The Blu-ray replicates the DVD’s extras. We find the movie’s trailer as well as an audio commentary with director Ang Lee and writer/producer James Schamus. They discuss the source novel and its adaptation, cast and performances, sets, locations and period authenticity, the challenges involved when a Chinese director takes on such an American story, music, editing and deleted scenes, and a mix of production issues.

During its early moments, the track drags a little. However, it picks up pretty quickly and becomes quite engaging. We get a good impression for a mix of subjects, and both men seem pretty frank about the good and the bad aspects of the experience. Throw in a number of fun anecdotes and this becomes a winning commentary.

Next we go to a documentary called Weathering the Storm. In this 36-minute, nine-second show, we get movie clips, archival materials and new interviews with actors Kevin Kline, Joan Allen, Tobey Maguire, Christina Ricci, Elijah Wood and Sigourney Weaver. They chat about themes, characters and performances, story elements, how they came onto the film, working with Lee, reflections on the era in which the flick takes place, and a few other thoughts about the shoot.

I’m happy Criterion was able to round up so many of the movie’s main actors here, and they provide nice insights. The performers cover a good range of subjects connected to their experiences in this informative and enjoyable program.

Next comes a Rick Moody Interview. During the 21-minute, 22-second piece, we hear from the source novel’s author as he discusses his work, its adaptation for the screen, and his reactions to the cinematic result. Moody takes a rather elliptical way around these subjects, but he comes across as up-front with his opinions and lets us know what he does and doesn’t like about the movie. I admit I’d prefer something more straightforward, but Moody presents enough interesting remarks to make the featurette worthwhile.

We get more from the commentary participants in a piece called Ang Lee and James Schamus at the Museum of the Moving Image. It runs 32 minutes, eight seconds as they go over Lee’s acting background and his early career, the partnership between Lee and Schamus, aspects of Lee’s flicks, and general elements of his work. “Image” doesn’t tell us a ton about Ice Storm, but it doesn’t purport to do so. Instead, it offers a nice overview of Lee’s career. We get a mix of interesting thoughts about his movies and some fun anecdotes in this entertaining show.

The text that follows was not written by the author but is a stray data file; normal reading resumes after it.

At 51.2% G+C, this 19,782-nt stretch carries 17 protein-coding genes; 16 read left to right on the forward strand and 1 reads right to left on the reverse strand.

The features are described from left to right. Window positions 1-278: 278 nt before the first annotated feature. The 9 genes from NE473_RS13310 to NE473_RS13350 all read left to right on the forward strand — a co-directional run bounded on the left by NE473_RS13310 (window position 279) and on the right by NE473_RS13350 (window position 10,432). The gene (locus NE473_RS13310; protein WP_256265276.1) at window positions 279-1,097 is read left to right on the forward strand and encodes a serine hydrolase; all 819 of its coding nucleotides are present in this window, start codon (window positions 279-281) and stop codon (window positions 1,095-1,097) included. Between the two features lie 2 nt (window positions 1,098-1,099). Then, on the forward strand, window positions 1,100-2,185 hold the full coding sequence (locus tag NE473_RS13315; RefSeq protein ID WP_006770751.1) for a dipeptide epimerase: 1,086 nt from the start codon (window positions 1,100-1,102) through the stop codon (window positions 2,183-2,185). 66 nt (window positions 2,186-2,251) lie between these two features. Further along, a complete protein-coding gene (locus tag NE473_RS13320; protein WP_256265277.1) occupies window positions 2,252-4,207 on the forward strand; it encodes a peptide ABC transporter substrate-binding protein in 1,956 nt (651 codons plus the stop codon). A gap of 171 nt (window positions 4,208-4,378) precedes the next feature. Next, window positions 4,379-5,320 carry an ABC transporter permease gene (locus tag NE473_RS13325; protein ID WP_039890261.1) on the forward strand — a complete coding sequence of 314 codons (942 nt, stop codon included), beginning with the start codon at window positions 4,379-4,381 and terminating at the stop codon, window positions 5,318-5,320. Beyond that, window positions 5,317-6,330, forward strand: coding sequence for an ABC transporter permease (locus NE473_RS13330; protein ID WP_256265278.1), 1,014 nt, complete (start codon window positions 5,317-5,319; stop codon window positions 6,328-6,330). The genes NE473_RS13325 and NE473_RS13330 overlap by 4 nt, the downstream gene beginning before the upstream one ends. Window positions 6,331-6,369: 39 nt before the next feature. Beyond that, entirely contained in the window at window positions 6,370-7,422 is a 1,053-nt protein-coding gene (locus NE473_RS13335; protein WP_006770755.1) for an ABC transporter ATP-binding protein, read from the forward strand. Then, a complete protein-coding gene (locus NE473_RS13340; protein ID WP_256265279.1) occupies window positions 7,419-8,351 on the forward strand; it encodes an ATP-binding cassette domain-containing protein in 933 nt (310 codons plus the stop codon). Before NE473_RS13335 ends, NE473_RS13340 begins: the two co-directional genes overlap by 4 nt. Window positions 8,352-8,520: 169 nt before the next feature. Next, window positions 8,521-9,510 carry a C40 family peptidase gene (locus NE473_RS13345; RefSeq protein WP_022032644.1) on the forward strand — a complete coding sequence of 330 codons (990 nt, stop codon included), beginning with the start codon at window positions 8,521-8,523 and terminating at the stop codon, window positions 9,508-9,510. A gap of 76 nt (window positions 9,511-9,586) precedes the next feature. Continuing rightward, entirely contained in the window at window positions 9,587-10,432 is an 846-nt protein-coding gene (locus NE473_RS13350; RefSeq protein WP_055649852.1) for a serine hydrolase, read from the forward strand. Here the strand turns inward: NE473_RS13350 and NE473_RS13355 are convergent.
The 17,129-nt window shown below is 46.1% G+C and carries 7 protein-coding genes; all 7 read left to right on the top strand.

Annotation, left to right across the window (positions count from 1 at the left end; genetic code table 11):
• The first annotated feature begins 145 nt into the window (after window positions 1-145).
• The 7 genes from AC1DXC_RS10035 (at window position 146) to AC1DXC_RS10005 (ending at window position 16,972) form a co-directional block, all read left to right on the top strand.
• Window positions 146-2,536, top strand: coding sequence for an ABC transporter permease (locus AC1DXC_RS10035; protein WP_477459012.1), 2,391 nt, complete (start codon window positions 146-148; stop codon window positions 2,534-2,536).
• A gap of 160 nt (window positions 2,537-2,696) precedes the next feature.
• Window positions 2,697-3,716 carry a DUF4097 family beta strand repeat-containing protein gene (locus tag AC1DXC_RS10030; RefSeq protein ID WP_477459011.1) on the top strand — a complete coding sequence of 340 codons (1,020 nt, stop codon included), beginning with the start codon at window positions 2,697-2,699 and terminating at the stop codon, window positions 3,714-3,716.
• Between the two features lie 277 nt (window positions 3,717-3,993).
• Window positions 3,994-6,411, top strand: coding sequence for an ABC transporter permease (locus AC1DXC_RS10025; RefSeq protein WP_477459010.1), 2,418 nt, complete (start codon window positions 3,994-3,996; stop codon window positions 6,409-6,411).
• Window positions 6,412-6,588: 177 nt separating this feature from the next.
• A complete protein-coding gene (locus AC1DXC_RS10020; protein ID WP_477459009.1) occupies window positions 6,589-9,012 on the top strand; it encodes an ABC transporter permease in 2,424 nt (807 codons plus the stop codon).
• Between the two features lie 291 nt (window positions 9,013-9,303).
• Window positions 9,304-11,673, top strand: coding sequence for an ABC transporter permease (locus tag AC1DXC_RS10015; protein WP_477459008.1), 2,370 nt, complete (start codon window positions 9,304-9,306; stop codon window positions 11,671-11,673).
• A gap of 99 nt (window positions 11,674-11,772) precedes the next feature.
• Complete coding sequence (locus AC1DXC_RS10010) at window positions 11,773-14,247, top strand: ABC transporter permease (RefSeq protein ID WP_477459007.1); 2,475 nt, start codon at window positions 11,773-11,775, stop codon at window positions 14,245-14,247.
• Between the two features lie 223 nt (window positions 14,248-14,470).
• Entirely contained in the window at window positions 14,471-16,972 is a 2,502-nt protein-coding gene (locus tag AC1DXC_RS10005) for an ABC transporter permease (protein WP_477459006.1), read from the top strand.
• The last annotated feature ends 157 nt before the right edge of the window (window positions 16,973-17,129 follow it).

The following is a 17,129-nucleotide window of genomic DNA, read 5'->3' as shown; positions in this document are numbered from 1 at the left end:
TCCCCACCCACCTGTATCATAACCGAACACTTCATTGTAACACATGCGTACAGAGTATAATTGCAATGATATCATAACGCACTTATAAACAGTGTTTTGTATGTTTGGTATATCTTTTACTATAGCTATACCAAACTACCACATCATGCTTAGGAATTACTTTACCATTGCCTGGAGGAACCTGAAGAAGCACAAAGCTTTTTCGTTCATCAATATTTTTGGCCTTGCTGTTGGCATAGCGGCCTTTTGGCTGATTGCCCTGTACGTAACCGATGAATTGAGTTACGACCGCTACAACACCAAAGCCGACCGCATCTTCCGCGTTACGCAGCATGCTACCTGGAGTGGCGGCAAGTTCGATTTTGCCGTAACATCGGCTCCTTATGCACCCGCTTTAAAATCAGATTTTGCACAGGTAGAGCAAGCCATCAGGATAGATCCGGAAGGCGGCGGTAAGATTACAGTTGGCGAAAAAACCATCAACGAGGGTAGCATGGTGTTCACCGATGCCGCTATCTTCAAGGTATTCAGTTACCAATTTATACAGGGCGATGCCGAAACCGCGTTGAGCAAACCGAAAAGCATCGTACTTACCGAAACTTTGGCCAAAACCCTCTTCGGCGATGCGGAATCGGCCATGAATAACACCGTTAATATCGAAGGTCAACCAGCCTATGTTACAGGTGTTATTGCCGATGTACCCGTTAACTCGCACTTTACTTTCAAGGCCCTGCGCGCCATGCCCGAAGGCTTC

Three featurettes appear under The Look of The Ice Storm. This collection includes “Cinematography by Frederick Elmes” (13:36), “Production Designs by Mark Friedberg” (14:00) and “Costume Designs by Carol Oditz” (8:24). As you can tell from the titles, these cover cinematography, production design and costumes with comments from Elmes, Friedberg and Oditz. They also chat about working with Lee and a few other aspects of the Ice Storm experience. Their notes give us good information about the various topics.

We also get four Deleted Scenes. Taken together, they last a total of six minutes, 50 seconds. We find “Ben Hood at the Office” (2:07), “Elena and Rev. Edwards” (2:16), “Elena’s Offer” (1:14) and “Paul’s Moral Dilemma” (1:14). I like “Office”, as it provides some laughs and also better sets up the rivalry between Ben and co-worker George.

“Elena” is less interesting, mainly because it telegraphs the Seventies sleaze vibe given off by Edwards. “Offer” does little more than reiterate the well-established distance between Ben and Elena, while “Dilemma” shows Paul’s temptation to take advantage of an intoxicated Libbets. Frankly, we already get that sense from the shot in the final flick, so this sequence would be redundant.

We can watch these scenes with or without commentary from Schamus. He provides some basics about the shots and tells us why they got the boot. Schamus throws in a few decent thoughts but not as much meat as I’d like.

Finally, the package features a 20-page booklet. It includes some photos along with an essay by film critic Bill Krohn. This isn’t one of Criterion’s best booklets but it’s still pretty good.

The Ice Storm is a chilly but involving affair that provided a deft and compelling examination of suburban America. The film neither condemns nor endorses its characters, which was a refreshing change from most works of this ilk. The Blu-ray delivers very good picture and audio along with a useful selection of supplements. Criterion brings us a fine release for a winning film.

To rate this film visit the original Criterion Collection review of THE ICE STORM

Review Archive:  # | A-C | D-F | G-I | J-L | M-O | P-R | S-U | V-Z | Viewer Ratings | Main